Drive Dull Care Away

introduced by Dick Swain

This wonderful song was introduced to most people by Joe Hickerson on his recording, Drive Dull Care Away, Vol. 1, Folk Legacy Records, FSI-58. It was collected on Prince Edward Island from Charles Gorman by folklorist Edward (Sandy) Ives, and published in his book, Drive Dull Care Away: Folksongs from Prince Edward Island, Charlottetown, PEI, Institute for Island Studies 1999, pp. 81-82. The book includes a CD with a field recording of Charles Gorman singing the song. In the late 18th and early 19th century  it appeared in broadsides and a number of songsters under the titles "Contentment" or "The Friendly Society." In the notes to his recording, Joe Hickerson says that an untitled version of the song was published in the September 30, 1775 issue of The Pennsylvania Ledger; or the Virginia, Maryland, Pennsylvania & New Jersey Weekly Advertiser, and included the refrain, "Let us then constant be / For while we're here / My friends so dear / We'll fight for liberty."

Listen to John Roberts and Debra Cowan sing the song in this YouTube video (also embedded above): https://youtu.be/LElqdYyWwu4


drivedullcareawayClick on the notation to download a PDF versionLyrics:

Oh, why should we our lot complain
Or grieve at our distress?
Some think if they could riches gain
T’would be true happiness
But alas how vain is all their strife
So while we’re here with our friends so dear
We’ll drive dull care away:

[Chorus]
Away, away, away, away
We will drive dull care away
So while we’re here with our friends so dear
We’ll drive dull care away.

Why should the rich despise the poor?
Why should the poor repine?
When we will all in a few short years
In equal friendship join
They’re both to blame, they’re all the same
We are all made of one clay,
So while we’re here with our friends so dear
We’ll drive dull care away:    

[Chorus]

We’ll drive dull care away:

[Chorus]

So let us make the best of life
Not rendering it a curse
But take it as you would a wife
For better or for worse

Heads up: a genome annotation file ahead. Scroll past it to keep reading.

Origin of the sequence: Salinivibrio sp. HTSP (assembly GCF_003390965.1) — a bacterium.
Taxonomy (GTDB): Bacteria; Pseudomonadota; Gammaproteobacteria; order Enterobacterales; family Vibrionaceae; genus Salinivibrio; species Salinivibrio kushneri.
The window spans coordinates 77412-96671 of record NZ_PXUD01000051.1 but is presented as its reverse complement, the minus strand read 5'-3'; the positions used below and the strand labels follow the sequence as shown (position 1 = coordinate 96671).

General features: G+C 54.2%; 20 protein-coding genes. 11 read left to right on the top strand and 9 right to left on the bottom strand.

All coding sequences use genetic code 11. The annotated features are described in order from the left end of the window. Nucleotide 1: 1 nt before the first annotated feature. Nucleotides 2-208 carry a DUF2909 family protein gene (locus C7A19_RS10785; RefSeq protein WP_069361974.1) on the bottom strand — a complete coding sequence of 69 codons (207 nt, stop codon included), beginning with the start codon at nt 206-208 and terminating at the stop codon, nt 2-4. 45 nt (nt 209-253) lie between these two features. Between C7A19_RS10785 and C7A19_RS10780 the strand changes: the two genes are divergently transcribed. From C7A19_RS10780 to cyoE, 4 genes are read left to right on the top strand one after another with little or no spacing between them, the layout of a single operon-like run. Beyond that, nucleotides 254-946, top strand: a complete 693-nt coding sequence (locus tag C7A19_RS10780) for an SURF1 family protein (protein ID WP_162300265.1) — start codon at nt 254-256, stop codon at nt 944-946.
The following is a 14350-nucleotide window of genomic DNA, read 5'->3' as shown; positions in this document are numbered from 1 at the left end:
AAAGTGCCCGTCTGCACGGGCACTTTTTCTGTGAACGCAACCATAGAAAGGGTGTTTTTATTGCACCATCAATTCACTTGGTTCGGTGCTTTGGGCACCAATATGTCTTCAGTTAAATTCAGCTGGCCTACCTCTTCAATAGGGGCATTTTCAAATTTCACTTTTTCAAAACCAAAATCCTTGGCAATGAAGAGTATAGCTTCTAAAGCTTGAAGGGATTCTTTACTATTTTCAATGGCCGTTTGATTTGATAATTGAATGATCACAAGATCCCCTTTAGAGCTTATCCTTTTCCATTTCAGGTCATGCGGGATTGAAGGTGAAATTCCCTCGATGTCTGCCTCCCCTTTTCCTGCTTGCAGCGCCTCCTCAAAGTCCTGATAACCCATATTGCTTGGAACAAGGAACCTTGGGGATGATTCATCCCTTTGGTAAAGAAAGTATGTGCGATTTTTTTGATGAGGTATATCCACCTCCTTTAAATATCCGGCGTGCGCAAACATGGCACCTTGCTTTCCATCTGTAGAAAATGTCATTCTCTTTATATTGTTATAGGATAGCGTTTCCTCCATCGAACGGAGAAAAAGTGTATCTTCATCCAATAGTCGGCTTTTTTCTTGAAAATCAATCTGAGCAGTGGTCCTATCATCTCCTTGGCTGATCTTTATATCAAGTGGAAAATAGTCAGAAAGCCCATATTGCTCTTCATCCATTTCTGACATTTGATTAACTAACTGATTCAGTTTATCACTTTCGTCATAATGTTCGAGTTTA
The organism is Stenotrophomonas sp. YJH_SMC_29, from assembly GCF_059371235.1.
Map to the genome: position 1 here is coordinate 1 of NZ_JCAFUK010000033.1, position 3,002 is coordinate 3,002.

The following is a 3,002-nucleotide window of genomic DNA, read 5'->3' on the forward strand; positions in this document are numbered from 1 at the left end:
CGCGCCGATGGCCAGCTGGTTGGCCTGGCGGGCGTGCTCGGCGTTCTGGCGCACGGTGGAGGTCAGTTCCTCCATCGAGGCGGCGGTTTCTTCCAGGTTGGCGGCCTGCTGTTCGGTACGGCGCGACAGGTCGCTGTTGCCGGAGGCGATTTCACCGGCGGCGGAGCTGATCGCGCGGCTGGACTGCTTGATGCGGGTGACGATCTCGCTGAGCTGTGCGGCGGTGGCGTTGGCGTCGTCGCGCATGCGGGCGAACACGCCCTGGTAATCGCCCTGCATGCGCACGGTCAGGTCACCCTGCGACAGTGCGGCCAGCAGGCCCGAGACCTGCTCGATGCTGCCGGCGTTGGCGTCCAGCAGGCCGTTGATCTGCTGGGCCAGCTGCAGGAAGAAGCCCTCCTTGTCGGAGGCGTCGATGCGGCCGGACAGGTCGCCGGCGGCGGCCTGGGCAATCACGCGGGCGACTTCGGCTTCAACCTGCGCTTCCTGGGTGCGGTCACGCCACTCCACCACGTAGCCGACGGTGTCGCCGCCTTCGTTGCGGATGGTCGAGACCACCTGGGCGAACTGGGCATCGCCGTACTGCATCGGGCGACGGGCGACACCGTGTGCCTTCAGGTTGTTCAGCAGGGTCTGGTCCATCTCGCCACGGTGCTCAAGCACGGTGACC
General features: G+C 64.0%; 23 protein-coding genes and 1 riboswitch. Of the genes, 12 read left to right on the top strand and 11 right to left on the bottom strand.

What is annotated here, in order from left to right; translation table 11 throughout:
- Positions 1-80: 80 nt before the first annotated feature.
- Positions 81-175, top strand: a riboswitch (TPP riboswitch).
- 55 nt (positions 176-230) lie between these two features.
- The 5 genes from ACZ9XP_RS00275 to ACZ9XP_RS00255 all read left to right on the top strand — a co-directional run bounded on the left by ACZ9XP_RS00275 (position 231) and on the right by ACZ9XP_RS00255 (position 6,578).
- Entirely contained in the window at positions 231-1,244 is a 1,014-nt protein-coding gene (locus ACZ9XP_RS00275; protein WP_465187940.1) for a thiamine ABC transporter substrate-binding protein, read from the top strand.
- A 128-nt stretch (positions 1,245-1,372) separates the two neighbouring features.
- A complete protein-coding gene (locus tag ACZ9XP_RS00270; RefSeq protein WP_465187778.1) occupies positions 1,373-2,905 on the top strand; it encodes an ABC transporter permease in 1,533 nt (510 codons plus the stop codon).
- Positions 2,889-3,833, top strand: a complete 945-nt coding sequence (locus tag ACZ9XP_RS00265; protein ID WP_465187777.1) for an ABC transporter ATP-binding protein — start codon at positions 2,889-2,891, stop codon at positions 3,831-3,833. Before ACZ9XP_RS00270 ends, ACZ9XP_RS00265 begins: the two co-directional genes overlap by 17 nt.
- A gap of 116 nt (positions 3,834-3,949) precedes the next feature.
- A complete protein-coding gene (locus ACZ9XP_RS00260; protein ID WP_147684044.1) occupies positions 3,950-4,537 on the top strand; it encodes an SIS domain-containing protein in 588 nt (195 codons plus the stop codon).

Life at its best is but a jest
Like a dreary winter’s day
So while we’re here with our friends so dear
We’ll drive dull care away:

[Chorus]

The following verse appears under the title “The Friendly Society” with a different tune and no chorus in Spicer’s Pocket Companion, Ishmael Spicer, Connecticut Historical Society, MS, [1797?].  See Jim Douglas, Contentment or The Nutmeg Songster, Sturbridge, MA, Pedlar Press, 1986.

When age, old age, comes creeping on
And we are young no more
Let’s not repine at what we’ve done
Or grieve that youth is o’re
But cheerful be as formerly
And innocently gay
And since we’re here with our friends so dear
We’ll drive dull care away

 

Combining his skills as a librarian with a life-long interest in folk music, Dick Swain researches and preforms songs from the places he has lived and worked, including the Great Lakes Region, Pennsylvania, and Maine., He accompanied Sandy Ives on several trips to Prince Edward Island and has performed folk festivals, museums, and libraries in the U.S. and Canada. He was Program Director of the CDSS Pinewoods Folk Music Week four times and was a staff member of the Traditional Music and Dance (TradMaD) Camp in 2017. He is especially proud that Sandy Ives signed his copy of Drive Dull Care Away with the words: “For Dick Swain, who sings the old come-all-ye’s the way they should be sung!”

 

     
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